National Parks Service report: Redwood National and State Parks good for local economy
Millions of dollars has been poured into the local economy, thanks to the redwoods.
Dave Murphy lives in San Francisco and is enjoying a four day trip to the north coast to see redwood national and state parks. He’s staying in Trinidad, and supports local businesses during his vacation.
"We have a nice breakfast in the bed and breakfast obviously. And then we just hit the road and decide we'll stop somewhere for lunch or stop somewhere for dinner, we're all good!" said Murphy.
But park rangers say every day, there are park visitors from places much further than the Bay Area.
"Certainly, Germany is a high visitation. We're seeing visitation from Japan. Countries that you wouldn't expect, like Russia. There seems to be an increasing visitation from Russia as well as some of the other European countries," said Denny.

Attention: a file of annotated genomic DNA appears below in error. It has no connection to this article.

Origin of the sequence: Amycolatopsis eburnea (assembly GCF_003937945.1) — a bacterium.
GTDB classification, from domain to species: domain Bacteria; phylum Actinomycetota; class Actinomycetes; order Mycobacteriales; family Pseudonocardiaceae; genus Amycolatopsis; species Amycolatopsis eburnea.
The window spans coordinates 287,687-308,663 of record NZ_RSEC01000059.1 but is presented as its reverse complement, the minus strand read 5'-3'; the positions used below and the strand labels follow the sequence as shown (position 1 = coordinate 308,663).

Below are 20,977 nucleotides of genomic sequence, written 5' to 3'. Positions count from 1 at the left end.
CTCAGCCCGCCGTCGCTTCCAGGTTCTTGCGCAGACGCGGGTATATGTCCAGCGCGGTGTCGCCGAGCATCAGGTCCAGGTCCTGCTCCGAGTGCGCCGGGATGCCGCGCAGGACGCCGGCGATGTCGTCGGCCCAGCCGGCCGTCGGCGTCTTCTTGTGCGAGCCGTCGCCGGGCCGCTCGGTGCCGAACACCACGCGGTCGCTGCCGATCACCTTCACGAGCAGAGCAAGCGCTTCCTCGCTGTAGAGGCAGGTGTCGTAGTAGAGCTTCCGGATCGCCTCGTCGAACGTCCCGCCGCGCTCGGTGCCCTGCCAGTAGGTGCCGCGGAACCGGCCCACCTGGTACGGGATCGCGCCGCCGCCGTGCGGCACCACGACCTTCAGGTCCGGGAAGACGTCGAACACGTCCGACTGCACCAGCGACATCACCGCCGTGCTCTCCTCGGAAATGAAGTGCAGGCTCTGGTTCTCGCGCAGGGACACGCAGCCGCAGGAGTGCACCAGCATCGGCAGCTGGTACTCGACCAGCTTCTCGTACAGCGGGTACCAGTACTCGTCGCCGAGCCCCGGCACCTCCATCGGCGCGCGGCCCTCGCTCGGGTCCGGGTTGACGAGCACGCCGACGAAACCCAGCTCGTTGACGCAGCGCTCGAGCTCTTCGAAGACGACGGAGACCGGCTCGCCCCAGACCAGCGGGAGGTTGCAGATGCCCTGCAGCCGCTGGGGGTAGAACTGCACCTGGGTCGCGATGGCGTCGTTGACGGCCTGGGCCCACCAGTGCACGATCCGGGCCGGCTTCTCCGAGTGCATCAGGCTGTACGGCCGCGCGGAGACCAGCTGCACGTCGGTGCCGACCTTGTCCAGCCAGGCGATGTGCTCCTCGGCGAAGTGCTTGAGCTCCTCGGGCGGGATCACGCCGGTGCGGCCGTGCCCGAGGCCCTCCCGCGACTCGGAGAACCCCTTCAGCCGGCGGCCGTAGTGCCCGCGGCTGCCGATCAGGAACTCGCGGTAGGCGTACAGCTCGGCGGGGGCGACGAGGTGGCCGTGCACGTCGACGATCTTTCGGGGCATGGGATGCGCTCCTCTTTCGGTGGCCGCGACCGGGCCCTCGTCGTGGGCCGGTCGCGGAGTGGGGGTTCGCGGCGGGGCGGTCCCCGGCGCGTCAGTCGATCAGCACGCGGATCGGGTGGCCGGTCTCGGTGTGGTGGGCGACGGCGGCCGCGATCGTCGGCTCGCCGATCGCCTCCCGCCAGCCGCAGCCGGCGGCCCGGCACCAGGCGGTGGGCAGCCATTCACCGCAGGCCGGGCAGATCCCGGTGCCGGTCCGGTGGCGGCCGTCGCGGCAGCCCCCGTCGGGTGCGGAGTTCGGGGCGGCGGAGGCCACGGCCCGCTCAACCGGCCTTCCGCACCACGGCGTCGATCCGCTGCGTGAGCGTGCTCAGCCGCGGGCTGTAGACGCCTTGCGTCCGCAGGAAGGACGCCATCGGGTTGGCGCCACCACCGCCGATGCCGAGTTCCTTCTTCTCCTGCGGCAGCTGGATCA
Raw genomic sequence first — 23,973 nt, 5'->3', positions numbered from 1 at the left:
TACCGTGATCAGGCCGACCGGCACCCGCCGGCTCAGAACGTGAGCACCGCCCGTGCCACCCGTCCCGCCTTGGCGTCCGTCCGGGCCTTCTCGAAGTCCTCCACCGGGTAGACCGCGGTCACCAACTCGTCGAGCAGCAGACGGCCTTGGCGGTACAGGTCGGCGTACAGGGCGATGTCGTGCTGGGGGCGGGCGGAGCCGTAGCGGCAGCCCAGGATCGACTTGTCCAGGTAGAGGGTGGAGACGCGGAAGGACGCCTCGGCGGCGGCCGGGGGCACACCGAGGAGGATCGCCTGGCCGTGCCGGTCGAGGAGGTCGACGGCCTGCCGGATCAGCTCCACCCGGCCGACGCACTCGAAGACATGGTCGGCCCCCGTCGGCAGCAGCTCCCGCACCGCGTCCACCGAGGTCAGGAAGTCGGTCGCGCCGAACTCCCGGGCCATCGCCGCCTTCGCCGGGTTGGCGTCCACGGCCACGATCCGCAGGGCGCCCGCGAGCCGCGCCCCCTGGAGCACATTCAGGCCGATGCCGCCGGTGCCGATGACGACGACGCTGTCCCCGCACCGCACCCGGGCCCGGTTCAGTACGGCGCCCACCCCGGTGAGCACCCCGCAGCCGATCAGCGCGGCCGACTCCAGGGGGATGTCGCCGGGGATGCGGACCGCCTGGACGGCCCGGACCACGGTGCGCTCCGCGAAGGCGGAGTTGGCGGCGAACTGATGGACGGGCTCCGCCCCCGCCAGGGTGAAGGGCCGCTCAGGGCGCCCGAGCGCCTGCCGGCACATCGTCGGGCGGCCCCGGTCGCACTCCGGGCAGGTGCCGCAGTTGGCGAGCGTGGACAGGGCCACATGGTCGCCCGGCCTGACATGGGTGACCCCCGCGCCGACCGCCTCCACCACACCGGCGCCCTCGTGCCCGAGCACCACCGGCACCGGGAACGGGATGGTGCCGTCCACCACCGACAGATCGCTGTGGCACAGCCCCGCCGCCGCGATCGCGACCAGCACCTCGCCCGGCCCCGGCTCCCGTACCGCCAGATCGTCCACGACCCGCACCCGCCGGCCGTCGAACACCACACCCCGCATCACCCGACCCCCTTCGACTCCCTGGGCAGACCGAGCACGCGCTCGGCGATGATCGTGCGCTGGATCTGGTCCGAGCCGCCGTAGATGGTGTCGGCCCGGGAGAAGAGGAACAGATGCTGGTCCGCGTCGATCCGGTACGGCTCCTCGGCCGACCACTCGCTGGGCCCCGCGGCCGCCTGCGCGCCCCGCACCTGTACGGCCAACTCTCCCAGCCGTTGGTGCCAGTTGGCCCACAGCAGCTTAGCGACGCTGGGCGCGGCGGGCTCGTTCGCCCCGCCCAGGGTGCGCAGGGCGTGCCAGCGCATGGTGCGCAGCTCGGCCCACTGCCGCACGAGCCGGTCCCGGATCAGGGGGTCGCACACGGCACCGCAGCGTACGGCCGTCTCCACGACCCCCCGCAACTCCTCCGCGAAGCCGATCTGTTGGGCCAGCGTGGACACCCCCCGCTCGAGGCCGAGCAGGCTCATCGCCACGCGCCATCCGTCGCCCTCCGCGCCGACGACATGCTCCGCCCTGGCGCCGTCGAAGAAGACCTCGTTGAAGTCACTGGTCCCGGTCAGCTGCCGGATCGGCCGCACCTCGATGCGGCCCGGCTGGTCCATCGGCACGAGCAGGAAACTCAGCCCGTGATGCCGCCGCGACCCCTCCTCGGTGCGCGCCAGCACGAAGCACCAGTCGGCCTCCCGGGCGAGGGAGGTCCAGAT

Now, a new report by the National Park Service reveals more than 330,000 people from out of the area visited Redwood National and State Parks in 2012.
"The hotel industry benefits from that. Certainly the more people you have coming through here, the more hotel beds you need to have. Restaurants, gas stations, outdoor outfitters, folks who are looking to rent kayaks or bikes in the area can also benefit," Denny said.
Adding up to more than $23 million being spent in the local economy in 2012.
"Redwood national and state parks is one of those classic drive through parks in many senses. Most of our visitors are coming up U.S. 101 or heading south on U.S. 101. So they're driving through Eureka, Fortuna, Arcata, Orick, Klamath and Crescent City," said Denny.
Redwood National and State Parks span more than 130,000 acres. An estimated 250 jobs on the North Coast are a direct result of park visitation.